5 Ways to Heal and Eliminate Blisters

Any area on your body where the skin is exposed to regular friction is prone to developing blisters. We’ll teach you the golden rule for healing these annoying injuries in this article.
5 Ways to Heal and Eliminate Blisters
Karla Henríquez

Written and verified by the doctor Karla Henríquez.

Last update: 27 May, 2022

Do you know how to eliminate blisters?

Blisters are small and uncomfortable lesions that result from constant friction. They usually appear around the heels and ankles, but they are also found in other parts of the body.

Literally anywhere that is covered by skin and is exposed to friction is prone to develop these injuries. Even scratching an area too much can sometimes result in terrible blisters.

Overall, a blister is the painful outcome of tissue that’s been damaged by friction. They commonly appear around the feet due to poor footwear choices.

Eating foods that are too hot or cold can also trigger a small outbreak of blisters in the gums or elsewhere inside the mouth. Something as simple as an insect bite can even result in a blister if you scratch it too often or don’t take care of the wound. Plus, a burn of any kind can leave a trail of blisters.

Today, we want to share five ways to get ride of them, and how you can properly heal them.

Blisters? Find out how to eliminate them

Check out the following five solutions

1. Let them breathe

Eliminate blisters
If you don’t want your blister to worsen over time (and we’re assuming that you don’t), you have to follow this piece of advice: let it breathe.

This is a practical solution and you’re guaranteed instant relief.

Following this golden rule for blisters will make those unpleasant wounds gradually heal. The longer the blister is exposed to air, in fact, the faster the healing process will be.

If you need to, wear a bandage to walk around. In this case, ensure that it’s loose. Keep the center of the bandage slightly raised so that air can flow beneath it.

Visit this article: 9 remedies to cure blisters

2. Apply a topical ointment

You read that correctly. Although it might seem obvious, the use of an ointment can make a big difference and considerably prevent the spread of your injury. Topical creams shorten the duration of a blister and eliminate many of the negative consequences – if, of course, you choose the right treatment.

After removing any dirt or debris from your blister, you’ll probably want to apply an antibacterial ointment. A gel cream might be a good option because it can also feel refreshing.

3. Always dry the blister

Always dry the blister
The only way to treat a blister that’s causing you extreme pain and pressure (if it’s filled with fluid) is to pop it. In order to avoid an infection when popping it, you must:
  • Clean the blister with water and antiseptic soap.
  • Gently break blister along the edge using a sewing needle sterilized with rubbing alcohol, and drain all the fluid.
  • Don’t remove the top layer of skin, as this can protect you against infection.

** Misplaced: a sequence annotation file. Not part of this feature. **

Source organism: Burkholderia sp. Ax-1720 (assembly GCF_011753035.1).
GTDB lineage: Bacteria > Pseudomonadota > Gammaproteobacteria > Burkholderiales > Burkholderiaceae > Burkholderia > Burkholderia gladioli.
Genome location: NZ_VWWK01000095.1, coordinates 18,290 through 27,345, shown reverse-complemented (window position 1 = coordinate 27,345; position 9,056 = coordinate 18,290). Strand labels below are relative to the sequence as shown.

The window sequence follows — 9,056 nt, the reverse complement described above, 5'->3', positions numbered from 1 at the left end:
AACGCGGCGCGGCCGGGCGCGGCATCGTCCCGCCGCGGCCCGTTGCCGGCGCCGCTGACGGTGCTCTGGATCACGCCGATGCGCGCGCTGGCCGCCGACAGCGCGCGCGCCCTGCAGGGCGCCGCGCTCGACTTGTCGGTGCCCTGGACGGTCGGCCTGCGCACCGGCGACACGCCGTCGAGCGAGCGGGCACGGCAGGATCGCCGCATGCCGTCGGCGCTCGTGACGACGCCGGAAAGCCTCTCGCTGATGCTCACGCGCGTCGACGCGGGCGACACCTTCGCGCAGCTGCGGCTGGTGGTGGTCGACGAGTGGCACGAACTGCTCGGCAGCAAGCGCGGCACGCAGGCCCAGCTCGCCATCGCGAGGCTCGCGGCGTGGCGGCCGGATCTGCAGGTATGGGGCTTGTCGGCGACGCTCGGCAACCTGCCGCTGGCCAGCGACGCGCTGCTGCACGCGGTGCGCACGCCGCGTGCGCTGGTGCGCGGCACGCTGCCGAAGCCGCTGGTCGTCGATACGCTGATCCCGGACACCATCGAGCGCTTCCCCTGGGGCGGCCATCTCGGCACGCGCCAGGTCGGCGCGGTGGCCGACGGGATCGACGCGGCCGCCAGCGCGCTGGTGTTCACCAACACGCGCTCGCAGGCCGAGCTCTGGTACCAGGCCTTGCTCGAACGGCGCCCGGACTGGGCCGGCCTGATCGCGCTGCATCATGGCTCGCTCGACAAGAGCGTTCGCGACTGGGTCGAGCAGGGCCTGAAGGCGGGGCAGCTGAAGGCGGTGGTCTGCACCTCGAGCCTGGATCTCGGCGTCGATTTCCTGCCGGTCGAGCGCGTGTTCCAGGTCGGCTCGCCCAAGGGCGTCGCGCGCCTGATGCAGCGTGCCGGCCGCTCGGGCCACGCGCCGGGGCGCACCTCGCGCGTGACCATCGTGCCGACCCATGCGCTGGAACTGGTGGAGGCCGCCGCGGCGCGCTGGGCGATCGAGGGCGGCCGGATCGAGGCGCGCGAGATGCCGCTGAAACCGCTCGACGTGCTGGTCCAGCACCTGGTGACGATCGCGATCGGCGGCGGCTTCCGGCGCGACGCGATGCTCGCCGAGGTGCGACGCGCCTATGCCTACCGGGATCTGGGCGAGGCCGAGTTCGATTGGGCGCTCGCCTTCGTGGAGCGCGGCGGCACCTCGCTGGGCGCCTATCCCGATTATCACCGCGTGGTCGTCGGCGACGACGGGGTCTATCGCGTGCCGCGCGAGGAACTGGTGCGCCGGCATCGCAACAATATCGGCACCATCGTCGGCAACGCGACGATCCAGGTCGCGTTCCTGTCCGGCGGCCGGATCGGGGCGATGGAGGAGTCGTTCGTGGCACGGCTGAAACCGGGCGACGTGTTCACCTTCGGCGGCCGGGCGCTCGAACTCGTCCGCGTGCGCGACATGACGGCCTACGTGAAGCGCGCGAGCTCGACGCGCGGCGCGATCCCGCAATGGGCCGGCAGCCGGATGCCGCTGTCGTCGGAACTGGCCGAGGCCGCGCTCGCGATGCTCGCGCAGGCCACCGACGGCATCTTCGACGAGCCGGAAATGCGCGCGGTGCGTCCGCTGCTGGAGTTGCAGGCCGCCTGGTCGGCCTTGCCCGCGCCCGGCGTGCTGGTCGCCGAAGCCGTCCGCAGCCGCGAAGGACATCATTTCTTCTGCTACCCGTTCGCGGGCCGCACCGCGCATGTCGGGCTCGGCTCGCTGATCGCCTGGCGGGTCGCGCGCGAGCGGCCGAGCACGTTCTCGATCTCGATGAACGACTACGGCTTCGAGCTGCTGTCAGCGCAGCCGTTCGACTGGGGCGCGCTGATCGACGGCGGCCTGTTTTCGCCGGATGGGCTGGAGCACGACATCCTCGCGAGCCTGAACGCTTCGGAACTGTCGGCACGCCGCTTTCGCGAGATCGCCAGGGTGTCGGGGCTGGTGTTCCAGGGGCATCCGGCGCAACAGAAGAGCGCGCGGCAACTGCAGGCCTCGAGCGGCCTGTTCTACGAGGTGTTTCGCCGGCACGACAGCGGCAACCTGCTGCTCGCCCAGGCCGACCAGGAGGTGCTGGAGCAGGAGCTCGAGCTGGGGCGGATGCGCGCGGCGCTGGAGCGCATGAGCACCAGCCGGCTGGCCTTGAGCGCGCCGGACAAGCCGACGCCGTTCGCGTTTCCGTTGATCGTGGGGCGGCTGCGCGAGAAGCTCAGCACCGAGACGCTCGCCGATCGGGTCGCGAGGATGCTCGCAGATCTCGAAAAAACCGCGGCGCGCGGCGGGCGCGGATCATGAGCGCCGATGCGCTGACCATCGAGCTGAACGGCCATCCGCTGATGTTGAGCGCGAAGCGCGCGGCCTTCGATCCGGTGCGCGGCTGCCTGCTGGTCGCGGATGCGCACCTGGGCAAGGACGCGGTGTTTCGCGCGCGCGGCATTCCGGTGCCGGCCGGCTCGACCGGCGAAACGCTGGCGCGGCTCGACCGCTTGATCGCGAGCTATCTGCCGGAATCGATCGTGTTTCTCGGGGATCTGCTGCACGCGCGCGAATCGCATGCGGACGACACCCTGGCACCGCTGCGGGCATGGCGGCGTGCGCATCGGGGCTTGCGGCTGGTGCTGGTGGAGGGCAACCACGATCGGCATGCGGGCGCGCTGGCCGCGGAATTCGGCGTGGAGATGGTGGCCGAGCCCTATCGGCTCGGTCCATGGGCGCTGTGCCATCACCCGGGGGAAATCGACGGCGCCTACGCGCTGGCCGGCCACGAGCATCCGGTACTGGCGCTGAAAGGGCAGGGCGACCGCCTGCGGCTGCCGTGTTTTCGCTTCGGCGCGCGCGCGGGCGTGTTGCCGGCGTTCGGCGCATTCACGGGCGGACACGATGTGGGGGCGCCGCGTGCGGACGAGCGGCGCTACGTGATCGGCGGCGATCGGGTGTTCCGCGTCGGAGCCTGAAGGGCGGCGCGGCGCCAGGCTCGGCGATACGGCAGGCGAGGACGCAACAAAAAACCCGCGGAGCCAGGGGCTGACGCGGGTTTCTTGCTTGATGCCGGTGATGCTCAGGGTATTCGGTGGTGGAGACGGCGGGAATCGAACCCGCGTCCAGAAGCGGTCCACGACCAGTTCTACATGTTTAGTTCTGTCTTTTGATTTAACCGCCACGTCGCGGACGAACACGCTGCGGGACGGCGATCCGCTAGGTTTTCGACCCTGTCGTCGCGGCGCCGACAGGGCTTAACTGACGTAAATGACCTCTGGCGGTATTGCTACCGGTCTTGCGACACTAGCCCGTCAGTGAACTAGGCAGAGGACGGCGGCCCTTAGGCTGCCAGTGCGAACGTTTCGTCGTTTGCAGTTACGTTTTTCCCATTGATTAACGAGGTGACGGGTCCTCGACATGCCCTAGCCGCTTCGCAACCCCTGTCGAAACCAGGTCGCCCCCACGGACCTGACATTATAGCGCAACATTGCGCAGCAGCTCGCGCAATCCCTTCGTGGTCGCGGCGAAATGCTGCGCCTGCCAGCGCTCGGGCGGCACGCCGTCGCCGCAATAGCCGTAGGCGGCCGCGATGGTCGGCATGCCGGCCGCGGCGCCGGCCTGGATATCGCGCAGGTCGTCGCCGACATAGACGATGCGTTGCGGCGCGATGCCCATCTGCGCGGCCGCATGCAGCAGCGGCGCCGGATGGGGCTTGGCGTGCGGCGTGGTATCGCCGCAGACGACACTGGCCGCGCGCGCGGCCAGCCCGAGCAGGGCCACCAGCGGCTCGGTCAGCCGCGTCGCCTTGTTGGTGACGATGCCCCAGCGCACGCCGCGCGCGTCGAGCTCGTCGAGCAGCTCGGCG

• Remember to keep the affected area dry.

4. Aloe for healing blisters

Ah, you again – the plant that treats countless conditions. Blisters really can be a headache, especially for athletes and people who typically deal with external factors like rain or sun or certain shoes or equipment.

Here’s the solution for you:

  • Cut open the leaf of an aloe vera plant, both along the length and across it.
  • Apply the gel inside to the affected area and you’ll immediately notice an improvement.

5. Cornmeal

This is an ingredient that’s well-known in most Latin American countries, as countless products are made from the flour produced from corn. An unusual but effective use for cornmeal, however, is to treat blisters and help them heal.

This recipe will help you treat those annoying blisters.


  • 1 tablespoon of cornmeal (10 g)
  • 1 tablespoon of honey (25 g)

What should you do?

  • Mix the cornmeal and honey until a paste forms.
  • Apply it to your blister. It will help you avoid a possible infection.

Finally, if your discomfort continues after these treatments, it’s best to see a doctor who can evaluate the damage to your skin and prescribe something to help you heal.

All cited sources were thoroughly reviewed by our team to ensure their quality, reliability, currency, and validity. The bibliography of this article was considered reliable and of academic or scientific accuracy.

  • Moliné, J. y S. M. (1999). Primeros auxilios : quemaduras. NTP 524: Primeros Auxilios: Quemaduras.
  • Santos Heredero, F. X., Rodríguez Arias, C. A., Barberán López, J., Martín Antona, E., Pérez del Caz, M. D., Torres García, A., … Viadé Juliá, J. (2014). Heridas y Cicatrización. Revista de La Sociedad Española de Heridas.
  • Ruiz, E. F. (2013). Antisépticos y desinfectantes. Enfermedades Infecciosas y Microbiologia. https://doi.org/10.1007/s00299-010-0857-1.

This text is provided for informational purposes only and does not replace consultation with a professional. If in doubt, consult your specialist.